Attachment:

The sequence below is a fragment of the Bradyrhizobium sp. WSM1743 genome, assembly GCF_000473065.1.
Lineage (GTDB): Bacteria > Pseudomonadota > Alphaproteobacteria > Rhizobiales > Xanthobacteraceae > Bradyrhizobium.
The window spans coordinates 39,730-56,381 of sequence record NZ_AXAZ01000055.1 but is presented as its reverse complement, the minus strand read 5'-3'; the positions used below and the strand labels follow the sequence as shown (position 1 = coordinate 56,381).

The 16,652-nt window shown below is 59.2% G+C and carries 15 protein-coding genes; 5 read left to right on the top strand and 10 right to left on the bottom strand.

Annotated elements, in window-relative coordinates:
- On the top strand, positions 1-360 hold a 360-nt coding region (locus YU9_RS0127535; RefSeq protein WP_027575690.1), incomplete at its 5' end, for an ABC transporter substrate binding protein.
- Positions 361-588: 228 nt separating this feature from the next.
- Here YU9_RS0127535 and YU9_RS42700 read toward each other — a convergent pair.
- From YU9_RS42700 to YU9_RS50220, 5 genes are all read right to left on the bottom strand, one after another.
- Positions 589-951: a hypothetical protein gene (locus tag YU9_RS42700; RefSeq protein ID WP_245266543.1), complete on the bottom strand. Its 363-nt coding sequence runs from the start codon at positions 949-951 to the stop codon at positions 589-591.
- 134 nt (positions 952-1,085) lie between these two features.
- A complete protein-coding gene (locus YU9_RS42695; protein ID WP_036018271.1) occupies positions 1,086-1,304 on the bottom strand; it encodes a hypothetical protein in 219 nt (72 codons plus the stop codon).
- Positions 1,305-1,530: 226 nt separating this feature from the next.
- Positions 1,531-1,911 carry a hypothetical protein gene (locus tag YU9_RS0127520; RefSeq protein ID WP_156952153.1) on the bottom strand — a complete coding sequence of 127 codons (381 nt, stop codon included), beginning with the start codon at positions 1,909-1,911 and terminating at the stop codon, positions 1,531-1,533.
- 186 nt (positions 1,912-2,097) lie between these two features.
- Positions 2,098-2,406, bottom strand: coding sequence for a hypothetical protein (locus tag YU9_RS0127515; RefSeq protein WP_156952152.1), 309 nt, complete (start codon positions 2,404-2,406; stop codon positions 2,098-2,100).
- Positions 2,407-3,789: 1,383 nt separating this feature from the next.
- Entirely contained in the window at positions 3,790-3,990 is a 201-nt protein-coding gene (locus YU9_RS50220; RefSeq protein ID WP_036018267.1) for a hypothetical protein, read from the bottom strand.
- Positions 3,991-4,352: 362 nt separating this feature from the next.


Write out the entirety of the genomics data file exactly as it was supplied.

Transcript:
The sequence below is a fragment of the Bradyrhizobium sp. WSM1743 genome, assembly GCF_000473065.1.
Lineage (GTDB): Bacteria > Pseudomonadota > Alphaproteobacteria > Rhizobiales > Xanthobacteraceae > Bradyrhizobium.
The window spans coordinates 39,730-56,381 of sequence record NZ_AXAZ01000055.1 but is presented as its reverse complement, the minus strand read 5'-3'; the positions used below and the strand labels follow the sequence as shown (position 1 = coordinate 56,381).

The 16,652-nt window shown below is 59.2% G+C and carries 15 protein-coding genes; 5 read left to right on the top strand and 10 right to left on the bottom strand.

Annotated elements, in window-relative coordinates:
- On the top strand, positions 1-360 hold a 360-nt coding region (locus YU9_RS0127535; RefSeq protein WP_027575690.1), incomplete at its 5' end, for an ABC transporter substrate binding protein.
- Positions 361-588: 228 nt separating this feature from the next.
- Here YU9_RS0127535 and YU9_RS42700 read toward each other — a convergent pair.
- From YU9_RS42700 to YU9_RS50220, 5 genes are all read right to left on the bottom strand, one after another.
- Positions 589-951: a hypothetical protein gene (locus tag YU9_RS42700; RefSeq protein ID WP_245266543.1), complete on the bottom strand. Its 363-nt coding sequence runs from the start codon at positions 949-951 to the stop codon at positions 589-591.
- 134 nt (positions 952-1,085) lie between these two features.
- A complete protein-coding gene (locus YU9_RS42695; protein ID WP_036018271.1) occupies positions 1,086-1,304 on the bottom strand; it encodes a hypothetical protein in 219 nt (72 codons plus the stop codon).
- Positions 1,305-1,530: 226 nt separating this feature from the next.
- Positions 1,531-1,911 carry a hypothetical protein gene (locus tag YU9_RS0127520; RefSeq protein ID WP_156952153.1) on the bottom strand — a complete coding sequence of 127 codons (381 nt, stop codon included), beginning with the start codon at positions 1,909-1,911 and terminating at the stop codon, positions 1,531-1,533.
- 186 nt (positions 1,912-2,097) lie between these two features.
- Positions 2,098-2,406, bottom strand: coding sequence for a hypothetical protein (locus tag YU9_RS0127515; RefSeq protein WP_156952152.1), 309 nt, complete (start codon positions 2,404-2,406; stop codon positions 2,098-2,100).
- Positions 2,407-3,789: 1,383 nt separating this feature from the next.
- Entirely contained in the window at positions 3,790-3,990 is a 201-nt protein-coding gene (locus YU9_RS50220; RefSeq protein ID WP_036018267.1) for a hypothetical protein, read from the bottom strand.
- Positions 3,991-4,352: 362 nt separating this feature from the next.